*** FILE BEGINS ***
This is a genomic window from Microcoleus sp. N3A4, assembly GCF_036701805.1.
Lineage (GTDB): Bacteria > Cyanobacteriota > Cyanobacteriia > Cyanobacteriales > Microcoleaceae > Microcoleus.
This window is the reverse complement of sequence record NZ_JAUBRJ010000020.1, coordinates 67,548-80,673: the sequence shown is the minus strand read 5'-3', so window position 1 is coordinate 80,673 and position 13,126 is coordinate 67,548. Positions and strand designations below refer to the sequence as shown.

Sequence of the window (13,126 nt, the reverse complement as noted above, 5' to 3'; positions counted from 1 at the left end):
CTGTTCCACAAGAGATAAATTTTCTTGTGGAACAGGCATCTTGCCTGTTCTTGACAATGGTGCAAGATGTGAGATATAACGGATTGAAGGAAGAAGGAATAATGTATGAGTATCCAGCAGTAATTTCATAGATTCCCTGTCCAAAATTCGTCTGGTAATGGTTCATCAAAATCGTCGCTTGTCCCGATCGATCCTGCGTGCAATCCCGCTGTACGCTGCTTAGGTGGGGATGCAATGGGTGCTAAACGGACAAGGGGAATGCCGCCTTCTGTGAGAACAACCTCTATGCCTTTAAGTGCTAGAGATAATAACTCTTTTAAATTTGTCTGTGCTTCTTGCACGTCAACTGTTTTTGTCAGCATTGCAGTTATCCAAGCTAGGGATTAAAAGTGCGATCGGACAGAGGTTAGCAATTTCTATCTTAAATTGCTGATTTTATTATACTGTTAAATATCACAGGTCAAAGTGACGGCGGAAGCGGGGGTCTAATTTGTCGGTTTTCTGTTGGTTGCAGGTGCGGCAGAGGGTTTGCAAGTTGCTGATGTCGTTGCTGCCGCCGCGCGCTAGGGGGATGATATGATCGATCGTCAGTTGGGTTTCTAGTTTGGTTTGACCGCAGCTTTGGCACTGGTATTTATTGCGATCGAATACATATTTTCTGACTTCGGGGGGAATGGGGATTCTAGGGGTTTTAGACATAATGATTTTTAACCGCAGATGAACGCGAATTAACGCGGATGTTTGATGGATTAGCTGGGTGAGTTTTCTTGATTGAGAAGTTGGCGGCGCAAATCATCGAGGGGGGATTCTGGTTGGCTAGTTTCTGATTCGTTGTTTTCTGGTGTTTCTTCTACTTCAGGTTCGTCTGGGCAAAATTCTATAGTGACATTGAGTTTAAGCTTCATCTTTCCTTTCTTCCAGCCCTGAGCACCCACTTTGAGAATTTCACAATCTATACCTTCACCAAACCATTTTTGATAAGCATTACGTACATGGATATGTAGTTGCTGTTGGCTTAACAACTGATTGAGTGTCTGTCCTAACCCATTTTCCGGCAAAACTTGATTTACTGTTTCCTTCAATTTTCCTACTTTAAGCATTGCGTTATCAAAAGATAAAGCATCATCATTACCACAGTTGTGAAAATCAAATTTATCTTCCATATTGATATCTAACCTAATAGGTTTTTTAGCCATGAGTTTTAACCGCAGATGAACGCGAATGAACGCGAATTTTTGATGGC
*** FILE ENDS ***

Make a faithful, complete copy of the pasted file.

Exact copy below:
This is a genomic window from Microcoleus sp. N3A4, assembly GCF_036701805.1.
Lineage (GTDB): Bacteria > Cyanobacteriota > Cyanobacteriia > Cyanobacteriales > Microcoleaceae > Microcoleus.
This window is the reverse complement of sequence record NZ_JAUBRJ010000020.1, coordinates 67,548-80,673: the sequence shown is the minus strand read 5'-3', so window position 1 is coordinate 80,673 and position 13,126 is coordinate 67,548. Positions and strand designations below refer to the sequence as shown.

Sequence of the window (13,126 nt, the reverse complement as noted above, 5' to 3'; positions counted from 1 at the left end):
CTGTTCCACAAGAGATAAATTTTCTTGTGGAACAGGCATCTTGCCTGTTCTTGACAATGGTGCAAGATGTGAGATATAACGGATTGAAGGAAGAAGGAATAATGTATGAGTATCCAGCAGTAATTTCATAGATTCCCTGTCCAAAATTCGTCTGGTAATGGTTCATCAAAATCGTCGCTTGTCCCGATCGATCCTGCGTGCAATCCCGCTGTACGCTGCTTAGGTGGGGATGCAATGGGTGCTAAACGGACAAGGGGAATGCCGCCTTCTGTGAGAACAACCTCTATGCCTTTAAGTGCTAGAGATAATAACTCTTTTAAATTTGTCTGTGCTTCTTGCACGTCAACTGTTTTTGTCAGCATTGCAGTTATCCAAGCTAGGGATTAAAAGTGCGATCGGACAGAGGTTAGCAATTTCTATCTTAAATTGCTGATTTTATTATACTGTTAAATATCACAGGTCAAAGTGACGGCGGAAGCGGGGGTCTAATTTGTCGGTTTTCTGTTGGTTGCAGGTGCGGCAGAGGGTTTGCAAGTTGCTGATGTCGTTGCTGCCGCCGCGCGCTAGGGGGATGATATGATCGATCGTCAGTTGGGTTTCTAGTTTGGTTTGACCGCAGCTTTGGCACTGGTATTTATTGCGATCGAATACATATTTTCTGACTTCGGGGGGAATGGGGATTCTAGGGGTTTTAGACATAATGATTTTTAACCGCAGATGAACGCGAATTAACGCGGATGTTTGATGGATTAGCTGGGTGAGTTTTCTTGATTGAGAAGTTGGCGGCGCAAATCATCGAGGGGGGATTCTGGTTGGCTAGTTTCTGATTCGTTGTTTTCTGGTGTTTCTTCTACTTCAGGTTCGTCTGGGCAAAATTCTATAGTGACATTGAGTTTAAGCTTCATCTTTCCTTTCTTCCAGCCCTGAGCACCCACTTTGAGAATTTCACAATCTATACCTTCACCAAACCATTTTTGATAAGCATTACGTACATGGATATGTAGTTGCTGTTGGCTTAACAACTGATTGAGTGTCTGTCCTAACCCATTTTCCGGCAAAACTTGATTTACTGTTTCCTTCAATTTTCCTACTTTAAGCATTGCGTTATCAAAAGATAAAGCATCATCATTACCACAGTTGTGAAAATCAAATTTATCTTCCATATTGATATCTAACCTAATAGGTTTTTTAGCCATGAGTTTTAACCGCAGATGAACGCGAATGAACGCGAATTTTTGATGGC